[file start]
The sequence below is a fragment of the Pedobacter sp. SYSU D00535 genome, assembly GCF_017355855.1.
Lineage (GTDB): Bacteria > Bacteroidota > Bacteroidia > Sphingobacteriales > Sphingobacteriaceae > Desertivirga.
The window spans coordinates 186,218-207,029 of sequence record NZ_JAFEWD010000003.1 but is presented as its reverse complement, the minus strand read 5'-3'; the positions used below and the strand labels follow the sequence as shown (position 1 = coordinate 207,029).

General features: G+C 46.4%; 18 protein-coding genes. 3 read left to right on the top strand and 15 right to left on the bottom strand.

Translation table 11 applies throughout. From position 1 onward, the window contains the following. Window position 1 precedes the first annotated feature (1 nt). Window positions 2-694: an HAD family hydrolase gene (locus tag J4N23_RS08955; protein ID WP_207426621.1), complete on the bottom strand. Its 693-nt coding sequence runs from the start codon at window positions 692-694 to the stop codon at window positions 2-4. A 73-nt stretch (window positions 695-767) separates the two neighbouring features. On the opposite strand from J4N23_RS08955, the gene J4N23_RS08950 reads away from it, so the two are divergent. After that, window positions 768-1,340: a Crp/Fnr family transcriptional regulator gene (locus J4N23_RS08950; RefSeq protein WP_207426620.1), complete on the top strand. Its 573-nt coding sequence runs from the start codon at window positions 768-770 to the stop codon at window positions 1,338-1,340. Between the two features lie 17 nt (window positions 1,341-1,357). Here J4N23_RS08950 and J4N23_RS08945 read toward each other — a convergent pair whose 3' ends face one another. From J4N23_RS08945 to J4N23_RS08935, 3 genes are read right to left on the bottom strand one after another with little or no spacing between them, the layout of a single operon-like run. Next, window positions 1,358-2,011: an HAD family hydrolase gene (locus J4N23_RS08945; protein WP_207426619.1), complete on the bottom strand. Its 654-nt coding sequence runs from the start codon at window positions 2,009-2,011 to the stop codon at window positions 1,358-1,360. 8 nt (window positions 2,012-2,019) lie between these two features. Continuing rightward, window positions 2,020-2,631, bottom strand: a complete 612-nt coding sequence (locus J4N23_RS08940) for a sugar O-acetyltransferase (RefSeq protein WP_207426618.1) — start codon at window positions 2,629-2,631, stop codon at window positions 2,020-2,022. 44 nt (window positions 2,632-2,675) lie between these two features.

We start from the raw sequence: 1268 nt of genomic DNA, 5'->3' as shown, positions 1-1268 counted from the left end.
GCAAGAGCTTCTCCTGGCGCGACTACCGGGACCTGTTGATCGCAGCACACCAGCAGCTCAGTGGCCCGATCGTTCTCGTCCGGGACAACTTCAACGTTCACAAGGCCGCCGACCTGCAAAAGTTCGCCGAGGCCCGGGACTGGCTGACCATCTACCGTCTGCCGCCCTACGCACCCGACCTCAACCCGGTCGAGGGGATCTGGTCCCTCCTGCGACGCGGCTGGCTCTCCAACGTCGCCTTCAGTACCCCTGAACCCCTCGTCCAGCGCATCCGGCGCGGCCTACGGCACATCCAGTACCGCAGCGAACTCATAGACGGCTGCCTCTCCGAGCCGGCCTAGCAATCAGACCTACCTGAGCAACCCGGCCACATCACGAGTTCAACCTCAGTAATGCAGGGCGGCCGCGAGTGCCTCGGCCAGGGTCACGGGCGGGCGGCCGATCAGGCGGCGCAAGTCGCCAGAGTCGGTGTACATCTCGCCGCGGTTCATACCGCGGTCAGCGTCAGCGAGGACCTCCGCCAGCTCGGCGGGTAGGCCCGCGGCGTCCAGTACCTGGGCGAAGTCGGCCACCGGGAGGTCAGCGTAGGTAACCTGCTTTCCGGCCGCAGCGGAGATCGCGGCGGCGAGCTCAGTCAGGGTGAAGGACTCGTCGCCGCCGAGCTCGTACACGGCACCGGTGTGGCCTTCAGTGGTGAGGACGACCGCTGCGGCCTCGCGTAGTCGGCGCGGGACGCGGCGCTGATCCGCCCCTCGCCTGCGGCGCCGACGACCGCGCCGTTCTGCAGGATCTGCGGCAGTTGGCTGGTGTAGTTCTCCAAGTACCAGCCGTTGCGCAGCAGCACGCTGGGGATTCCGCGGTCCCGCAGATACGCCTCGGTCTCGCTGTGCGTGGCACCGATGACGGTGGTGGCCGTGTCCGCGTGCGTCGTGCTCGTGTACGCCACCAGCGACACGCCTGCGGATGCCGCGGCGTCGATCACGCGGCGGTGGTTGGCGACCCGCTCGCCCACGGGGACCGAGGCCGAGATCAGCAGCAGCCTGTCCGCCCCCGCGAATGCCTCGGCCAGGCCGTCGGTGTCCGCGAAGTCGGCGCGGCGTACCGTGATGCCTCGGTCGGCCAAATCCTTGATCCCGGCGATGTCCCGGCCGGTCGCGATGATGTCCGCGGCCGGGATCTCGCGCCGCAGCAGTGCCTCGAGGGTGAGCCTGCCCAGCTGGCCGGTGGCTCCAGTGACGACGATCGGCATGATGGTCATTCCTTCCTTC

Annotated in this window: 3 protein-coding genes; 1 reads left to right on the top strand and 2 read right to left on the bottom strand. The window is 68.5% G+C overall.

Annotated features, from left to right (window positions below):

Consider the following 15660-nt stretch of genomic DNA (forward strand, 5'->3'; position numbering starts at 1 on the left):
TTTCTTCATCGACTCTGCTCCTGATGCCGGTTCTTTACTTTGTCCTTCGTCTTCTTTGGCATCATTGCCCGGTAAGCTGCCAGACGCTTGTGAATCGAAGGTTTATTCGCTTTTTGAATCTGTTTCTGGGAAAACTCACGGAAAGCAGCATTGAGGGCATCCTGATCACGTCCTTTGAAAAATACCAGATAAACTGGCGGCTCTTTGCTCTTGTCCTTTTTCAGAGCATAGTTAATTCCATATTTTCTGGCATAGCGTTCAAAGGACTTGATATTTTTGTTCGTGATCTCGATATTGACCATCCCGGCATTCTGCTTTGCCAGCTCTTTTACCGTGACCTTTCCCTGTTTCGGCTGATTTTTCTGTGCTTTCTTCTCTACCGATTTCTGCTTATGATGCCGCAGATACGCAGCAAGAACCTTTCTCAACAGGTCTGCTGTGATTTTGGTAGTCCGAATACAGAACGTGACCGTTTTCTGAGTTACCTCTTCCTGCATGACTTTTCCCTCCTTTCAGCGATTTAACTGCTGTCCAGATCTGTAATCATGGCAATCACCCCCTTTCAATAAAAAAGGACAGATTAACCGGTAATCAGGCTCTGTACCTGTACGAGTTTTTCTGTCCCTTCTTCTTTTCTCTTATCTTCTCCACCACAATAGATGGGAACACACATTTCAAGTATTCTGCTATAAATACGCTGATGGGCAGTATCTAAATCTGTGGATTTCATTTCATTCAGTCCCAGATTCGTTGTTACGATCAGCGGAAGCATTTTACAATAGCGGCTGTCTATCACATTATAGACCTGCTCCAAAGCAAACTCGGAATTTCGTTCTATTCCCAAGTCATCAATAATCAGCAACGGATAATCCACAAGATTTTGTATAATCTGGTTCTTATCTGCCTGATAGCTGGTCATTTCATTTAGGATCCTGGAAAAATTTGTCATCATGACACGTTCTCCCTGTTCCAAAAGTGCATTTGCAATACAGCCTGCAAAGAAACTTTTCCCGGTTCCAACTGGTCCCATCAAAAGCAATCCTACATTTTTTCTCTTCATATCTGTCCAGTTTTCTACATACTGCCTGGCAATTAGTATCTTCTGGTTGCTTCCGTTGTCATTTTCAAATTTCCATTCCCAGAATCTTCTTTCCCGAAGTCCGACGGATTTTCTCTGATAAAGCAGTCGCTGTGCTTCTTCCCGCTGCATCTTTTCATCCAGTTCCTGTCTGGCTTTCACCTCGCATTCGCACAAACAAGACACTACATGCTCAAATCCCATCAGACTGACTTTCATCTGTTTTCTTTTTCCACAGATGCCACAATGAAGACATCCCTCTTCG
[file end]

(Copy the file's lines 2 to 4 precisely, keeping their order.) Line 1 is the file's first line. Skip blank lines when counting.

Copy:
Lineage (GTDB): Bacteria > Bacteroidota > Bacteroidia > Sphingobacteriales > Sphingobacteriaceae > Desertivirga.
The window spans coordinates 186,218-207,029 of sequence record NZ_JAFEWD010000003.1 but is presented as its reverse complement, the minus strand read 5'-3'; the positions used below and the strand labels follow the sequence as shown (position 1 = coordinate 207,029).

General features: G+C 46.4%; 18 protein-coding genes. 3 read left to right on the top strand and 15 right to left on the bottom strand.